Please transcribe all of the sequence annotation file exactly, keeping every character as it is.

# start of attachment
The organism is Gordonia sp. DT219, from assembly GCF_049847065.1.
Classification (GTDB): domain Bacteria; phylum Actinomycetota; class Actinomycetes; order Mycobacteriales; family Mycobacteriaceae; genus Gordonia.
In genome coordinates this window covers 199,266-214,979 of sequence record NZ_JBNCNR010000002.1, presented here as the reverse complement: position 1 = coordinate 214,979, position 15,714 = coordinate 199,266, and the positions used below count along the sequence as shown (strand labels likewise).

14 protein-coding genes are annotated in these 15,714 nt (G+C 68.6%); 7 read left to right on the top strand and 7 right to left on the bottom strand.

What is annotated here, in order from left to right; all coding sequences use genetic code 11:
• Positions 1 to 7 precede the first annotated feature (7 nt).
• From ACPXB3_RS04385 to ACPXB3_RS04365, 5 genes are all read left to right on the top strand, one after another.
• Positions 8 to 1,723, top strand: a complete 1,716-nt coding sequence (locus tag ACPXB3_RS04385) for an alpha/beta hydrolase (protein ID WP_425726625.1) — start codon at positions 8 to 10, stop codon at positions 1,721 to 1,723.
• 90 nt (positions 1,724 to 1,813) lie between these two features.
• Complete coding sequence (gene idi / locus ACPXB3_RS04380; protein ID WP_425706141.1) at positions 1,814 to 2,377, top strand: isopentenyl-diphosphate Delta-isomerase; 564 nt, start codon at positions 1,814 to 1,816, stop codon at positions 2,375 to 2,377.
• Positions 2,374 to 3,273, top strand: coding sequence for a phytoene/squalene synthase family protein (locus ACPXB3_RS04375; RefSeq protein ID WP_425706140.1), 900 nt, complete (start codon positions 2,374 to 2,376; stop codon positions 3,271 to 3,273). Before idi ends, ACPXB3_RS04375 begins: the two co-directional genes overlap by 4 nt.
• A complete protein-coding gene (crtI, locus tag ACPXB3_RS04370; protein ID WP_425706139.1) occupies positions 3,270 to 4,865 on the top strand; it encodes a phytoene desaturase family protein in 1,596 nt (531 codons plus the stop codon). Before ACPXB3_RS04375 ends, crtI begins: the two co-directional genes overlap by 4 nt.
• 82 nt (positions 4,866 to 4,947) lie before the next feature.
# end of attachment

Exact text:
The organism is Gordonia sp. DT219, from assembly GCF_049847065.1.
Classification (GTDB): domain Bacteria; phylum Actinomycetota; class Actinomycetes; order Mycobacteriales; family Mycobacteriaceae; genus Gordonia.
In genome coordinates this window covers 199,266-214,979 of sequence record NZ_JBNCNR010000002.1, presented here as the reverse complement: position 1 = coordinate 214,979, position 15,714 = coordinate 199,266, and the positions used below count along the sequence as shown (strand labels likewise).

14 protein-coding genes are annotated in these 15,714 nt (G+C 68.6%); 7 read left to right on the top strand and 7 right to left on the bottom strand.

What is annotated here, in order from left to right; all coding sequences use genetic code 11:
• Positions 1 to 7 precede the first annotated feature (7 nt).
• From ACPXB3_RS04385 to ACPXB3_RS04365, 5 genes are all read left to right on the top strand, one after another.
• Positions 8 to 1,723, top strand: a complete 1,716-nt coding sequence (locus tag ACPXB3_RS04385) for an alpha/beta hydrolase (protein ID WP_425726625.1) — start codon at positions 8 to 10, stop codon at positions 1,721 to 1,723.
• 90 nt (positions 1,724 to 1,813) lie between these two features.
• Complete coding sequence (gene idi / locus ACPXB3_RS04380; protein ID WP_425706141.1) at positions 1,814 to 2,377, top strand: isopentenyl-diphosphate Delta-isomerase; 564 nt, start codon at positions 1,814 to 1,816, stop codon at positions 2,375 to 2,377.
• Positions 2,374 to 3,273, top strand: coding sequence for a phytoene/squalene synthase family protein (locus ACPXB3_RS04375; RefSeq protein ID WP_425706140.1), 900 nt, complete (start codon positions 2,374 to 2,376; stop codon positions 3,271 to 3,273). Before idi ends, ACPXB3_RS04375 begins: the two co-directional genes overlap by 4 nt.
• A complete protein-coding gene (crtI, locus tag ACPXB3_RS04370; protein ID WP_425706139.1) occupies positions 3,270 to 4,865 on the top strand; it encodes a phytoene desaturase family protein in 1,596 nt (531 codons plus the stop codon). Before ACPXB3_RS04375 ends, crtI begins: the two co-directional genes overlap by 4 nt.
• 82 nt (positions 4,866 to 4,947) lie before the next feature.